Candice Goucher, Charles LeGuin, and Linda Walton, In the Balance: Themes in World History (Boston: McGraw-Hill, 1998). Selections from chapter 12, "Commerce and Change: The Creation of a Global Economy and the Expansion of Europe."
Abstract: This essay looks at Europe's growing role in the world economy in the context of shifting world systems. It points to Europe's commercial revolution in the sixteenth century as a motivating factor behind European expansion in that and succeeding centuries. This expansion occurred first in the Americas, then in the Indian Ocean region, and finally in the Pacific. It was the Atlantic expansion, however, that allowed Europeans to gain ever-increasing dominance within the world economy—dominated previously by China—through trade in sugar, slaves, and by the export of bullion. In contrast, China experienced changes in this period that caused its economy to slowly decline relative to Europe.
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McNeill, William H., "The Rise of the West after Twenty-Five Years," Journal of World History 1, no. 1 (1990): 1–21.
Abstract: In this essay the author takes a retrospective look at his path-breaking book, The Rise of the West in light of the development of the field of world history since the book's publication in the 1960's. He argues that while the book still has many strong points, it also suffers from a lack of attention to the multiple connections that linked early societies. Instead, the author argues that he would now devote less attention to discrete civilizations and more attention to such connections.
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David Buck, "Was It Pluck or Luck that Made the West Grow Rich?" Journal of World History 10, no. 2 (Fall 1999): 413–30.
Abstract: New debates about political economy are enlivening the study of world history. David Landes and Andre Gunder Frank take diametrically opposed views in their new books. Landes upholds the well-established tradition of Euro-centered world history by arguing that the plucky Northern Europeans used their cultural values and technological superiority to dominate a world previously in the hands of cruel autocrats and inadequate bumblers; for Frank the avaricious Europeans just were lucky enough to have American gold and silver to buy a place in a flourishing Asian-centered world economy. Other less iconoclastic historians, such as R. Bin Wong, also challenge Eurocentric approaches by employing the logic of comparative history to limit the scope and duration of Western dominance. This renewed emphasis on questions of political economy signals a counter-trend in world history studies away from postmodern concerns with identity issues such as gender, class, race, and nation.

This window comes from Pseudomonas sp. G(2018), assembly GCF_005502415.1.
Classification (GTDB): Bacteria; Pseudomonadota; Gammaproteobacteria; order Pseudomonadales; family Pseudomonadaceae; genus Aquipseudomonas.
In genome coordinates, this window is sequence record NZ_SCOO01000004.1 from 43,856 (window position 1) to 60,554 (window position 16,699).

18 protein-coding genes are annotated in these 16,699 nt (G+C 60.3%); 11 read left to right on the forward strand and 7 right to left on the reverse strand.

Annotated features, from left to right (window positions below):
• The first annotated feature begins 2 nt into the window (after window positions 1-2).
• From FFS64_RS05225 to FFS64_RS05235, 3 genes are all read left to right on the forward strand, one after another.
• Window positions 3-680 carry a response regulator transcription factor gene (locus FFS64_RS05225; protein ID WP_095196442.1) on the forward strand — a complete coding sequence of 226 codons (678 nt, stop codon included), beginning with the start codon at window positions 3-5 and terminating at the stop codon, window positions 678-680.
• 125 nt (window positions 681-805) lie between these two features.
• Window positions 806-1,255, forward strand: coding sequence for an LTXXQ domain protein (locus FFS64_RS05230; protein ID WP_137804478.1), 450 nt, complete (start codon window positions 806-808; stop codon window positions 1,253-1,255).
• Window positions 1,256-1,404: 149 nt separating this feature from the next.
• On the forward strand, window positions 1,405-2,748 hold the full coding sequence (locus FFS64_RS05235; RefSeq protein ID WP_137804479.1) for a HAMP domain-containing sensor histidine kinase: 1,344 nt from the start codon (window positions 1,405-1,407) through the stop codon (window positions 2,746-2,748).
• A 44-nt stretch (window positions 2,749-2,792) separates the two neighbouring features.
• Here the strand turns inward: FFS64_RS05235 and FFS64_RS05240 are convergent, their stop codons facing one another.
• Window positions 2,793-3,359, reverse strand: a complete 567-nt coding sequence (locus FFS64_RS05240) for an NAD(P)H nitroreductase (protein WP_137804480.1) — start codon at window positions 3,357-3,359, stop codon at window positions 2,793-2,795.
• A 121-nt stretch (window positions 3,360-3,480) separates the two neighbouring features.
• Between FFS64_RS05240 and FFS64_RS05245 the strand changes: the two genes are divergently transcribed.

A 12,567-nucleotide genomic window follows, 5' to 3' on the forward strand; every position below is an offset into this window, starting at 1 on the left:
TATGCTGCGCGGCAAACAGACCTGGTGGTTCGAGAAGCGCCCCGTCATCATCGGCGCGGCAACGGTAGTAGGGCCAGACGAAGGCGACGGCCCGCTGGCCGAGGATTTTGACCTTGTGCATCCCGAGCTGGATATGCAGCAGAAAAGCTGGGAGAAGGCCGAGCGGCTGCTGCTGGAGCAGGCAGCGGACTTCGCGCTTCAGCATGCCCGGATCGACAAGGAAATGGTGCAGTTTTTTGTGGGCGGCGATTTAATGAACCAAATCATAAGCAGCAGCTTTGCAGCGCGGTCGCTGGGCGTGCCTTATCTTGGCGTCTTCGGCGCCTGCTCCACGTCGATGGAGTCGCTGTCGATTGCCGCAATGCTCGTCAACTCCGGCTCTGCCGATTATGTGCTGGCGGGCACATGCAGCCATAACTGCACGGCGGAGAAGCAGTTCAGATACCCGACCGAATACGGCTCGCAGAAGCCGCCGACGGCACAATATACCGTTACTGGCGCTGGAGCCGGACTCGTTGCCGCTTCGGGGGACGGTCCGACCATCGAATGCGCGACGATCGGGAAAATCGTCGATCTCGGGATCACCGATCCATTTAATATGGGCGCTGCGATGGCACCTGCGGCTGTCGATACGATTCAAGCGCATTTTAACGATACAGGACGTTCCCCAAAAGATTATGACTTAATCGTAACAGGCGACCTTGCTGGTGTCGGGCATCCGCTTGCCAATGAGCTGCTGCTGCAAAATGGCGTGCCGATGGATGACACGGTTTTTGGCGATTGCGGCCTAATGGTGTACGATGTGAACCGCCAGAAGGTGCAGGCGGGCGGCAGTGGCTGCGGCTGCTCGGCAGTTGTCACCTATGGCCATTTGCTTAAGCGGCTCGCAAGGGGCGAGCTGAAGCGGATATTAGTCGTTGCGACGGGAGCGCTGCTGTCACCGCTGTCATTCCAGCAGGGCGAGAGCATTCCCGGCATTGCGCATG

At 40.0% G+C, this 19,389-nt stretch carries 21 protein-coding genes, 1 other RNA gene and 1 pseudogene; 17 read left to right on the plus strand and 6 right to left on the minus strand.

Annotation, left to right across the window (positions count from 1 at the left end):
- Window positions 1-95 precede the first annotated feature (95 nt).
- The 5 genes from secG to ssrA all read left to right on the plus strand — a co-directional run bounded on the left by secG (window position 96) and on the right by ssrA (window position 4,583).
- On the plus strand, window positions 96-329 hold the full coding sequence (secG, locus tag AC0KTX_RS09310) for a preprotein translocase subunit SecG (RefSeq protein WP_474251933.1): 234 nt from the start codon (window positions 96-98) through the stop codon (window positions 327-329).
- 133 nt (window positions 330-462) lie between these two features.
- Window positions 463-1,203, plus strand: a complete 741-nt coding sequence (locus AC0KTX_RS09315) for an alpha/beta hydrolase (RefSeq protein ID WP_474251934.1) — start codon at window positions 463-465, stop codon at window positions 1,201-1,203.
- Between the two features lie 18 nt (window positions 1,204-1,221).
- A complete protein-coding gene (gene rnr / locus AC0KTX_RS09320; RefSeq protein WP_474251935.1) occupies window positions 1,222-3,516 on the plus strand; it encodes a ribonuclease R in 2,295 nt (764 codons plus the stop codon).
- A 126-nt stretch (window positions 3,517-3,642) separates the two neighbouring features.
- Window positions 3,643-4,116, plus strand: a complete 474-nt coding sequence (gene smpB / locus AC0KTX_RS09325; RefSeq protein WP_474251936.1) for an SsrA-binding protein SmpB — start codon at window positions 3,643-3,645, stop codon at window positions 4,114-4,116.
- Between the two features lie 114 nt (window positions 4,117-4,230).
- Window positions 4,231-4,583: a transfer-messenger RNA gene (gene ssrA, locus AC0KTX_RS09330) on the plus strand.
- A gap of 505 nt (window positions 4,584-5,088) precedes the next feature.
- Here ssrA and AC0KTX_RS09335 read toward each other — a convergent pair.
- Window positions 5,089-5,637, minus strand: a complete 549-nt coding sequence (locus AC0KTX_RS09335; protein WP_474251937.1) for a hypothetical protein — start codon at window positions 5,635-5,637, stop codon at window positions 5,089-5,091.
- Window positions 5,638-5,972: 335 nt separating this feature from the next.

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Jack A. Goldstone, "Efflorescences and Economic Growth in World History: Rethinking the "Rise of the West" and the Industrial Revolution," Journal of World History 13, no. 2 (Fall 2002): 323–89.
Abstract: The "Rise of the West" has been treated by economic historians as stemming from the onset of rapid economic growth, driven by technological advances. In contrast, all premodern and non-Western economies have been treated as showing only slow or no growth, interrupted by periodic crises. This is an error. Examined closely, many premodern and non-Western economies show spurts or efflorescences of economic growth, including sustained increases in both population and living standards, in urbanization, and in underlying technological change. Medieval Europe, Golden Age Holland, and Qing China, among other cases, show such remarkable efflorescences of impressive economic growth. Yet these did not lead to modern industrialized societies. The distinctive feature of Western economies since 1800 has not been growth per se, but growth based on a specific set of elements: engines to extract motive power from fossil fuels, to a degree hitherto rarely appreciated by historians; the application of empirical science to understanding both nature and practical problems of production; and the marriage of empirically oriented science to a national culture of educated craftsmen and entrepreneurs broadly educated in basic principles of mechanics and experimental approaches to knowledge. This combination developed from the seventeenth to nineteenth centuries only in Britain, and was unlikely to have developed anywhere else in world history.
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